Mission to Haiti

A team from the Catholic Campus Ministry at UM spent time in Haiti during winter break.

By Renee Reneau

A team from the Catholic Campus Ministry at UM spent time in Haiti during winter break.

Mission to Haiti

By Renee Reneau
UM senior Renee Reneau recounts her winter trip to Haiti with UM Catholic Campus Ministry to serve the poor.

The mid-December afternoon in Port-au-Prince brought with it a sweltering heat that loitered over Haiti’s capital as we made our way to the wound clinic.

We swerved to avoid large piles of garbage that spilled into traffic lanes, until we arrived at the makeshift hospital where 50 people already lined up outside. Their injuries ranged from knife wounds to advanced breast cancer.

Soon, an 11-year-old girl trudged in with an ugly scrape on her right shoulder. She held her breath and grimaced as I gingerly cleaned the wound. As soon as I applied the antiseptic cream and secured the gauze pad, we both audibly exhaled at the same time, Woo-o-o. We laughed at our simultaneous release of anxiety, knowing we had just shared the universal sound of relief. I felt small tears form at the corner of my eyes as her mother led her back onto the chaotic street in front of the clinic.

To me, that young girl represents all of Haiti – wounded but with great potential for healing and a bright future. My time in Haiti with Catholic Campus Ministry at UM has completely changed my perspective of the nation making up the Western side of the island of Hispaniola. As the country continues through political turmoil (The December 2015 election has been postponed), beacons of light shine in the form of people making daily sacrifices to help.

It was the shortest day of the year. Still, in the early hours of the dawn, the workers arrived to the Missionaries of Charity compound at 31 Delmas. Nurses switched shifts in the four rooms of the children’s hospital and men came to help with the morning labor. On this day, hundreds of people began to pile into the compound to wait in the large open-air chapel. It was distribution day.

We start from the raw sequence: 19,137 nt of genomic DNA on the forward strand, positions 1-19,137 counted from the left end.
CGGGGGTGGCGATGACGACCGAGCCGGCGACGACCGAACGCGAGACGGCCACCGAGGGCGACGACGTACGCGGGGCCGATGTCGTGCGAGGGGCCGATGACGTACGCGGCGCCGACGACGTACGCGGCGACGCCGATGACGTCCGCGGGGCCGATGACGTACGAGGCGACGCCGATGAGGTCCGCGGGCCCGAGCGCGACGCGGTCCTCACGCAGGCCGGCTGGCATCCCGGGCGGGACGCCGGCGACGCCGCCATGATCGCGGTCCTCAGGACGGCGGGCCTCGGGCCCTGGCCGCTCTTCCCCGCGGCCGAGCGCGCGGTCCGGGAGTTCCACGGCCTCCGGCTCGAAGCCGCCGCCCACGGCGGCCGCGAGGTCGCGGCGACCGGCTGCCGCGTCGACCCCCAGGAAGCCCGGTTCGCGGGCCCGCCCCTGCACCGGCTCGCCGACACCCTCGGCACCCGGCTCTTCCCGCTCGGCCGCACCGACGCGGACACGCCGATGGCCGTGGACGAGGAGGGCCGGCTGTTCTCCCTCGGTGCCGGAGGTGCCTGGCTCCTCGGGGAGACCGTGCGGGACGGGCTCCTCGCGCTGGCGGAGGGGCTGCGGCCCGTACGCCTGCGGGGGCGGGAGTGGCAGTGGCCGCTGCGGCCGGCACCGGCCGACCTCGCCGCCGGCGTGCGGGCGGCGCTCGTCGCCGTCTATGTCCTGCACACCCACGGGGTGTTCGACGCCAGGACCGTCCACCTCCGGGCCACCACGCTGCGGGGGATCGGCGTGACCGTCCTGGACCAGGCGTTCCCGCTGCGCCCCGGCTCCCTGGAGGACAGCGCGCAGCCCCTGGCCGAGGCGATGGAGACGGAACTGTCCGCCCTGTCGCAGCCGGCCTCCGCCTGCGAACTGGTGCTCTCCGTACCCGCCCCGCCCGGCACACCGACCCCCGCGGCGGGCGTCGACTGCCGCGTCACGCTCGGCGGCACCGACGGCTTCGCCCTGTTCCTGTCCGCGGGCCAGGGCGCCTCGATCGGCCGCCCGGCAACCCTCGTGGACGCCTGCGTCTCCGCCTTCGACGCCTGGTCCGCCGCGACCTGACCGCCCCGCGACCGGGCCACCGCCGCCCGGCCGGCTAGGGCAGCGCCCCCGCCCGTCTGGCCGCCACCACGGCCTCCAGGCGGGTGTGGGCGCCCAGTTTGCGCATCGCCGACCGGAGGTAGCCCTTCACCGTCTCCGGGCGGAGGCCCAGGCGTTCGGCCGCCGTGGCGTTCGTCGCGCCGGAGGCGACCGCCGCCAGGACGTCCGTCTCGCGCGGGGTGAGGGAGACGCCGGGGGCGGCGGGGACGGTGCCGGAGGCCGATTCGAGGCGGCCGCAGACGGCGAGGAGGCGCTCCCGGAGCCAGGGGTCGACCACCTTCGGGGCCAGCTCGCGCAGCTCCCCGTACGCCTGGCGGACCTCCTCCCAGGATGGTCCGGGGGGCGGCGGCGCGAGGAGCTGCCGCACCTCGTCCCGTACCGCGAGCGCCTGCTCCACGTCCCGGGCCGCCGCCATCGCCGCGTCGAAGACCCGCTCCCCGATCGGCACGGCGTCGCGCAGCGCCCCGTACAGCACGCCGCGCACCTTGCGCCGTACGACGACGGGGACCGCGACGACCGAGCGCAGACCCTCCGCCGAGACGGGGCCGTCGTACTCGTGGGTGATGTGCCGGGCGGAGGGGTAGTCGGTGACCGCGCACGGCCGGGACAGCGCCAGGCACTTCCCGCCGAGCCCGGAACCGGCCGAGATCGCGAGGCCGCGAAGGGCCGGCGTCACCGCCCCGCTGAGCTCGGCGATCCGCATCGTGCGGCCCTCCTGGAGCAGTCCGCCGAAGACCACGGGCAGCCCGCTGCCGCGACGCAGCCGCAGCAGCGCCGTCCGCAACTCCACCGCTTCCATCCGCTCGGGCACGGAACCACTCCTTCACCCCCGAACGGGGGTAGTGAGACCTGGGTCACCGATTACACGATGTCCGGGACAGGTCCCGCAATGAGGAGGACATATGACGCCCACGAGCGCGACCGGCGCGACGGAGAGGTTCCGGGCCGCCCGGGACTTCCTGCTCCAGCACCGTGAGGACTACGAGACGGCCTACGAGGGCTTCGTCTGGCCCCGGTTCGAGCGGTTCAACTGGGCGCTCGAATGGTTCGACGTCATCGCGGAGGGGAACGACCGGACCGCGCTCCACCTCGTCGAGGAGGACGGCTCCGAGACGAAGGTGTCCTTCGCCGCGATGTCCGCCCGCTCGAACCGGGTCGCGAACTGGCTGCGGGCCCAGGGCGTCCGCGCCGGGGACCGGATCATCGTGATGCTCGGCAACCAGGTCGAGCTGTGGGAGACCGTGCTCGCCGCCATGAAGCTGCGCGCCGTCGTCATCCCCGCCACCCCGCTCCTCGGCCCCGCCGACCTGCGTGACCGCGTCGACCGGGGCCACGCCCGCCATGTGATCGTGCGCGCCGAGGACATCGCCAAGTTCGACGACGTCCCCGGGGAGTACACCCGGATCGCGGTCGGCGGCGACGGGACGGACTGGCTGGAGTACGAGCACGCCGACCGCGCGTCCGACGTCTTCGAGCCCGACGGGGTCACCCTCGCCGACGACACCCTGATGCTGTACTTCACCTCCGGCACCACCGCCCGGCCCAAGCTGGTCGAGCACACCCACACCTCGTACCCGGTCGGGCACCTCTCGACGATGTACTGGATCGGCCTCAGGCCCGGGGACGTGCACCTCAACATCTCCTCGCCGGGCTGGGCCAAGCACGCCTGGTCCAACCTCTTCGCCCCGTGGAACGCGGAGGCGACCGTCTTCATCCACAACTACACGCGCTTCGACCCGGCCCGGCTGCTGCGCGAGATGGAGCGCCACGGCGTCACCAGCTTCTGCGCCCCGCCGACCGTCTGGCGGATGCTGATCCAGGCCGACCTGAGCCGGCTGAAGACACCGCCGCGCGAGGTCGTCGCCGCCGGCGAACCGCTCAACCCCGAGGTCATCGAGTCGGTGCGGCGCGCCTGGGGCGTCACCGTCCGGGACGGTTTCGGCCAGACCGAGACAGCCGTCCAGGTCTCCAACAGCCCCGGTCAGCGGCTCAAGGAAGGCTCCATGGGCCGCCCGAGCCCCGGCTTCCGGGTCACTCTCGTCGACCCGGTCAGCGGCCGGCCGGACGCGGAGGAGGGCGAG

Renee and RickThe team from Miami – which included six students from the University of Miami, including my brother Rick, a freshman – took their stations along the assembly line. Groups of women, 30 at a time, passed through to receive large metal bowls of rice, beans, coffee, sugar, tooth paste, tooth brushes, and medicated soap. It was a three-hour event, and one that occurred at least twice a week at the compound.


View the Haiti Special Report about UM’s work in Haiti.


In 136 countries around the world, the Missionaries of Charity sisters, founded in 1950 by Blessed Mother Teresa of Calcutta, work six days a week at the service of the poorest of the poor. With the population of Port-au-Prince estimated at 1 million people, it was fascinating to find out how these people were chosen to receive the donated goods.

In Port-au-Prince, a few of the sisters go out into the city and distribute between four and six hundred tiny numbered tickets to the poorest of the poor. They include people sitting in the gutter or begging on street corners, with no means to provide for their families other than what they can scavenge or what is given to them by others. While Missionaries of Charity are from all over the world, many of the sisters at 31 Delmas speak Malay. They carefully code the numbered tickets to the recipients to ensure that none is duplicated, nor counterfeited, in their language, which only they can understand. They keep entire books of records.